The smartphone wars are starting to heat up. Earlier this week, Google teased the upcoming launch of the Pixel 6 and Pixel 6 Pro, and it’s a huge change of pace for the flagship handset. For one, it has a striking new design that’s both unique and eye-catching. Instead of a floating camera array in the corner, the Pixel 6 has what Google calls the Camera Bar, a horizontal strip that runs across the top half of the device. It’s one of the most original smartphones designs in years and makes the iPhone 12 look a little plain by comparison.
It’s also got a new homegrown processor that Google calls the Tensor chip. We don’t know a ton about it, but it will handle all of the machine learning and artificial intelligence that Google is baking into the Pixel 6 and should bring some mind-blowing speeds and features to Google Assistant. There are also the cameras inside the bar, which have always been a Pixel calling card. But now Google has three to work in the Pixel 6 Pro—wide, ultrawide, and telephoto—so it should be able to snap some truly incredible photos.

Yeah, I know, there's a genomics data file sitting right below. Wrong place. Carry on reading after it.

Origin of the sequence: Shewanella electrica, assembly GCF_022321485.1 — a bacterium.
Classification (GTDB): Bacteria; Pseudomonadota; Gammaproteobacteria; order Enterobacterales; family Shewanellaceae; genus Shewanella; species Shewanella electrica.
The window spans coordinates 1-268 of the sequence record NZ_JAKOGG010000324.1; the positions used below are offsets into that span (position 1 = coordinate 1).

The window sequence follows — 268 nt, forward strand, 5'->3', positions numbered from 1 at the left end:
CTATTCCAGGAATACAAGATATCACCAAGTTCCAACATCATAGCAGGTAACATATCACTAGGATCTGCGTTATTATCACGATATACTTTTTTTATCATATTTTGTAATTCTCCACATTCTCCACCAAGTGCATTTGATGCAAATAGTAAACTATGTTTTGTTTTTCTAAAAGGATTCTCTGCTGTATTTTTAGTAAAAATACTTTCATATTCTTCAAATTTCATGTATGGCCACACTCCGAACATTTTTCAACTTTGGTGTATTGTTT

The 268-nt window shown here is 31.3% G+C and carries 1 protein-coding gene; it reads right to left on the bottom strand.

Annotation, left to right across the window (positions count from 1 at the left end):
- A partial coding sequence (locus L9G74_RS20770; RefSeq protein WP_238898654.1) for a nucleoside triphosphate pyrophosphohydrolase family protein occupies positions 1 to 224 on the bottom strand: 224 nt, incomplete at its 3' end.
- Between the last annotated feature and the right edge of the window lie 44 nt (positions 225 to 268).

But the big question is can it be a true competitor to the iPhone 13? Apple’s new iPhone always dominates the sales in the holiday quarter, but Google is definitely taking a page from Apple’s playbook, and if the features are strong and the price is right—Google has said it will be competing in the premium space, so it won’t be cheap—Google could lure more than a few would-be iPhone buyers into its tent. Join Macworld executive editor Michael Simon and Computerworld executive editor Ken Mingis as they discuss what Google has told us about its latest phones and how this might finally be the Pixel to challenge the iPhone.
Michael Simon has been covering Apple since the iPod was the iWalk. His obsession with technology goes back to his first PC—the IBM Thinkpad with the lift-up keyboard for swapping out the drive. He's still waiting for that to come back in style tbh.